Ushers assist visitors by formally showing the way in a large building or to their appropriate seats. This may coincide with a security role. The word comes from the French huissier, with the same meaning (Latin - ostiarius), ushers were servants or courtiers who showed or ushered visitors in and out of meetings in large houses or palaces.
In the United Kingdom, a variety of titles for courtiers in the Royal Household include the word usher. In England, Wales, Scotland and Ireland, from the early sixteenth century until at least the end of the nineteenth century, the term denoted an assistant to a schoolmaster or head-teacher; an under-master, assistant-master. In such use, however, the term is now rare.
At weddings, friends of the groom and bride may be recruited to direct guests at the ceremony, and generally be available for assistance.
Ushers help those in attendance at entertainment and sporting events in theatres and stadiums. Duties include checking tickets, directing people to their assigned seats, distributing programmes, answering questions and assisting people in finding restrooms and refreshments. According to the United States Department of Labor, ushers, lobby attendants and ticket takers earn an average wage of $8.41 an hour and $17,500 a year. Approximately 102,000 are employed in this line of work. Most of these workers are employed by the motion picture and video industries, secondly they work in the performing arts and sporting events venues.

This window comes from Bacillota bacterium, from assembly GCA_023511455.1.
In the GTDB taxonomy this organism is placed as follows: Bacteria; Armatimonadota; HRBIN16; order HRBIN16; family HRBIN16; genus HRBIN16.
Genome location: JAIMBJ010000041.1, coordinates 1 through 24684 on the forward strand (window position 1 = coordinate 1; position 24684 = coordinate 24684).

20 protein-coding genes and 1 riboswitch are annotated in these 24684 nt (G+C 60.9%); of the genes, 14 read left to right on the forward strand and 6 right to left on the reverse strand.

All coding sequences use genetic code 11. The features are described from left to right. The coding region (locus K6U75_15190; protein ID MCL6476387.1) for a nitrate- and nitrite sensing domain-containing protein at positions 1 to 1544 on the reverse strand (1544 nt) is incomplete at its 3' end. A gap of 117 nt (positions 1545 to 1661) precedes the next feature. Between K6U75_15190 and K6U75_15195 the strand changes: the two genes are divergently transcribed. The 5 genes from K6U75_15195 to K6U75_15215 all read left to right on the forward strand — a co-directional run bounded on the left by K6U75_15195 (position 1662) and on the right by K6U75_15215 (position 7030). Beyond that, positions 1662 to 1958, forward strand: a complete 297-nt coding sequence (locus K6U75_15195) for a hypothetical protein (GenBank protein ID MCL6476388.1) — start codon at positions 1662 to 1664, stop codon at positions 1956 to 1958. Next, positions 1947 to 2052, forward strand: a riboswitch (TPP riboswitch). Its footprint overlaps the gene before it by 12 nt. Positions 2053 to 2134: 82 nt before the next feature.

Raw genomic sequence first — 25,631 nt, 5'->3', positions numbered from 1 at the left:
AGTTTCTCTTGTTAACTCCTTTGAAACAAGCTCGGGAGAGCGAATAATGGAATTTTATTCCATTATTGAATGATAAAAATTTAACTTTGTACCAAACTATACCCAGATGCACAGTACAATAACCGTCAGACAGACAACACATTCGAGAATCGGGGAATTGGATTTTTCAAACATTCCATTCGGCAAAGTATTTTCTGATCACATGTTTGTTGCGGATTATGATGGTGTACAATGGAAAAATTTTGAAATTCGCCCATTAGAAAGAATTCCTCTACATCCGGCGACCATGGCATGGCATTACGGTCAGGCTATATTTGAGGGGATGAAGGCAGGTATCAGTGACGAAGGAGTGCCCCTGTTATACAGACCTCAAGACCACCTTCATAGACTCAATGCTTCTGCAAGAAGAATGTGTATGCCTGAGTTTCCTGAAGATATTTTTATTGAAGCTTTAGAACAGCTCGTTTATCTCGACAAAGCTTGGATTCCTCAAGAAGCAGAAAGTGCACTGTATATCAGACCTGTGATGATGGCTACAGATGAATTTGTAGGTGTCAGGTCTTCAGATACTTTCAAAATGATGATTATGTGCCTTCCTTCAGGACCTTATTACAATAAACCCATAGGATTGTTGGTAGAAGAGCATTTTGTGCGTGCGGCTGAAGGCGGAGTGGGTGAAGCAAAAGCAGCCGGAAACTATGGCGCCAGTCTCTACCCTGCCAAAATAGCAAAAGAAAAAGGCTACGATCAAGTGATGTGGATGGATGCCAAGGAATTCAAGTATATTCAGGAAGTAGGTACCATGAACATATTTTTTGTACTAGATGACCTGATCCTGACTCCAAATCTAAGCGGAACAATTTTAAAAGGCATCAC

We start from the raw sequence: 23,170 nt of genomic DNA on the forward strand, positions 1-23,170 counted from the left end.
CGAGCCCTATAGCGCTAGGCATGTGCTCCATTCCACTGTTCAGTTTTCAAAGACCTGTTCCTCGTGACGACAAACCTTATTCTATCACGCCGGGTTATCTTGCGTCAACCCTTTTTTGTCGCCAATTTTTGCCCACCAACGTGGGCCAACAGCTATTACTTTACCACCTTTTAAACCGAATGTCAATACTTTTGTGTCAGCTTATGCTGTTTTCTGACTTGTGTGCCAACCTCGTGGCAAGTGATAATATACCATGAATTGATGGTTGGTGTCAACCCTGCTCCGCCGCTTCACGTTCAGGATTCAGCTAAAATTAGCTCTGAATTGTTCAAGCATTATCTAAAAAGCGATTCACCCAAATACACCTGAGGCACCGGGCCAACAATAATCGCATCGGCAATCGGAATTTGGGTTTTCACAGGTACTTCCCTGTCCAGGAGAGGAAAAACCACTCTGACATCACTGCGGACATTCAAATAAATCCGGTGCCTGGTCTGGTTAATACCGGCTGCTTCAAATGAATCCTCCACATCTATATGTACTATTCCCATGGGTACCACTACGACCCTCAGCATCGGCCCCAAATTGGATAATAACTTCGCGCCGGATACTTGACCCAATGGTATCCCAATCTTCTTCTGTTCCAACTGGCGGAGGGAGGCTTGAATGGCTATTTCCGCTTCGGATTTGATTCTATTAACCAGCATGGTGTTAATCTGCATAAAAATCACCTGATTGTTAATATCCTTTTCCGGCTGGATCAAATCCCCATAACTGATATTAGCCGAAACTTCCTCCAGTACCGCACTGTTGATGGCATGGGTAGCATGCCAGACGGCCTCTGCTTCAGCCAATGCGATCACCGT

Other jobs also come under the name 'Usher', such as baseball field personnel. A field usher coordinates not only the baseball diamond grounds but also the stadium itself.
Ushers are also expected to help with security and to ensure that only people with proper authority have access to backstage areas. Ushers also monitor the crowds and can summon security when needed.
In cinemas, it was common for ushers to check tickets and show people to their seats to watch the film being shown. If actually during the film, when lights were dimmed, the usher would shine a torch to light the row of seating in question. In Britain these female ushers were accordingly titled "usherettes".